The complexity of the interaction prediction problem is compounded when intrinsically disordered proteins (IDPs) are considered. IDPs lack a stable three-dimensional structure in solution, with conformations that fluctuate over time and populations. These proteins are characterized by a lack of tertiary structure; by a lack of, or the transient formation of, secondary structure; and by a hydrodynamic radius corresponding to that of a random polymer in poor solvent,23 which falls between a random-walk polymer and a compact globule. Consequently, three-dimensional structure determination is simply inapplicable to such proteins, since no equilibrium structure exists, although advances have been made in deducing conformational biases within the ensemble of conformers.24 Although structure determination methods are inapplicable to IDPs in isolation, this is not necessarily the case when IDPs are bound to molecular partners. Many IDPs, such as those examined here, perform molecular recognition functions, undergoing a disorder-to-order transitions upon binding to their partners.2527 This disorder-to-order phenomenon has recently been exploited to obtain the structure of an IDP that had previously failed in the high-throughput structure determination pipeline of structural genomics.28 The approach of crystallizing IDPs in the presence of their molecular binding partners promises to greatly increase the number of proteins amenable to the structural genomics methodology.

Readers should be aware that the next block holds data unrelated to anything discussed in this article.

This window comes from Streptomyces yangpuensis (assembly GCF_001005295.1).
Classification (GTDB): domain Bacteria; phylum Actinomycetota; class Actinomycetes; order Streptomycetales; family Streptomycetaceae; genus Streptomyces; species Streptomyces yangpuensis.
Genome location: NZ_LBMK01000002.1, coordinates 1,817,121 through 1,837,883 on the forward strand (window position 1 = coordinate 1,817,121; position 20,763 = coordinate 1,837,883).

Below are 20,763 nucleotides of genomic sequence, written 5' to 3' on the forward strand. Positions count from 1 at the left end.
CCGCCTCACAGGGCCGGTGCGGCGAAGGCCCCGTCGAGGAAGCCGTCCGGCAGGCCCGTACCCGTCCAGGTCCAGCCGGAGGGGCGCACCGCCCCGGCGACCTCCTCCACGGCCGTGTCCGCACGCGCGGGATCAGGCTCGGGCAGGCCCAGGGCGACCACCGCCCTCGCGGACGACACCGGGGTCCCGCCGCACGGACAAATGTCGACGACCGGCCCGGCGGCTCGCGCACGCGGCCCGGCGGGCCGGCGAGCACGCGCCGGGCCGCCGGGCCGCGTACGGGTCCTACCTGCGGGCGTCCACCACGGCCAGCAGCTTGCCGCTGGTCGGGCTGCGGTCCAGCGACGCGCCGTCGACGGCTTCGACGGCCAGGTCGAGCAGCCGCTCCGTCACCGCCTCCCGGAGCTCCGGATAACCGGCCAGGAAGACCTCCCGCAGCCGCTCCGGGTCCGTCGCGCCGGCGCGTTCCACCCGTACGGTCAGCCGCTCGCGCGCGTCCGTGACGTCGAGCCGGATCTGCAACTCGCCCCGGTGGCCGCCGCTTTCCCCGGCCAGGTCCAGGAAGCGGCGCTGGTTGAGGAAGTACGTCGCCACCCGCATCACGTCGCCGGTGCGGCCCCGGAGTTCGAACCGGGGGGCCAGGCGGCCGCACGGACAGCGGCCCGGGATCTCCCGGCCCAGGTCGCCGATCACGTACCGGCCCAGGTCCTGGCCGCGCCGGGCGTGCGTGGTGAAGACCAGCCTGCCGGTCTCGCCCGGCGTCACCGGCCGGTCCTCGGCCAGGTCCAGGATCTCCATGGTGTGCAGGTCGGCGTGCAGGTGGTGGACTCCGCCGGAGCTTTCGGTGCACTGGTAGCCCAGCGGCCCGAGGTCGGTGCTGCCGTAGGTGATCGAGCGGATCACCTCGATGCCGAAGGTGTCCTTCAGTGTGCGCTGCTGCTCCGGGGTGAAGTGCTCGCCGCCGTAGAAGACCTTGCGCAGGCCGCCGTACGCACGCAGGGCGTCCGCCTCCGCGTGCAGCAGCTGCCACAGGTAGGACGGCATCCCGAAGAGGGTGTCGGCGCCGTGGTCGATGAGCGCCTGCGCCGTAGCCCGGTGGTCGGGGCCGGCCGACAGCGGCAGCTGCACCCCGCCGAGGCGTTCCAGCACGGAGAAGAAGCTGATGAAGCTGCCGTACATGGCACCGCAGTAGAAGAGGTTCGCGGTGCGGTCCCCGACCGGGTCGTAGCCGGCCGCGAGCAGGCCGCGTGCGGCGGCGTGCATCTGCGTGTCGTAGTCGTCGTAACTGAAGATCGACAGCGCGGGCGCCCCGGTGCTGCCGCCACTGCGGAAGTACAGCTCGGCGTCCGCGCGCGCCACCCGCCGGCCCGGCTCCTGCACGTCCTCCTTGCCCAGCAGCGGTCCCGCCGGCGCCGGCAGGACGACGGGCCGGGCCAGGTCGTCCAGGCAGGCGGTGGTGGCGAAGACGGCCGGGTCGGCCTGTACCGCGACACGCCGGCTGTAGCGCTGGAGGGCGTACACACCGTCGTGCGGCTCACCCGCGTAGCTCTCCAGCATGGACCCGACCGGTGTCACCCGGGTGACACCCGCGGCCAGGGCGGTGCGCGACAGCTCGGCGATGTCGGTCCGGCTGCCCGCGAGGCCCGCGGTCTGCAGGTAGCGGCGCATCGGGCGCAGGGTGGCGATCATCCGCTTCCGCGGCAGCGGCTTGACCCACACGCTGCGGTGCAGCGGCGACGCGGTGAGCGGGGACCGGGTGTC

IDPs are prevalent in the proteomes of higher organisms2931 and are thought to play a central role in molecular recognition,27 particularly in interaction-mediated signaling events.25 The advantages of IDPs in this role are many, including the decoupling of specificity and affinity,32 the ability to recognize multiple partners through adoption of different conformations,33 and faster on-rates34 due perhaps to the fly-casting35 or fishing36 mechanism. Clearly, the current approach to the computational unbound-unbound problem is intractable for IDPs and, given their relevance to a broad class of interaction-mediated signaling events, new methods are needed for prediction of the interaction complexes of IDPs.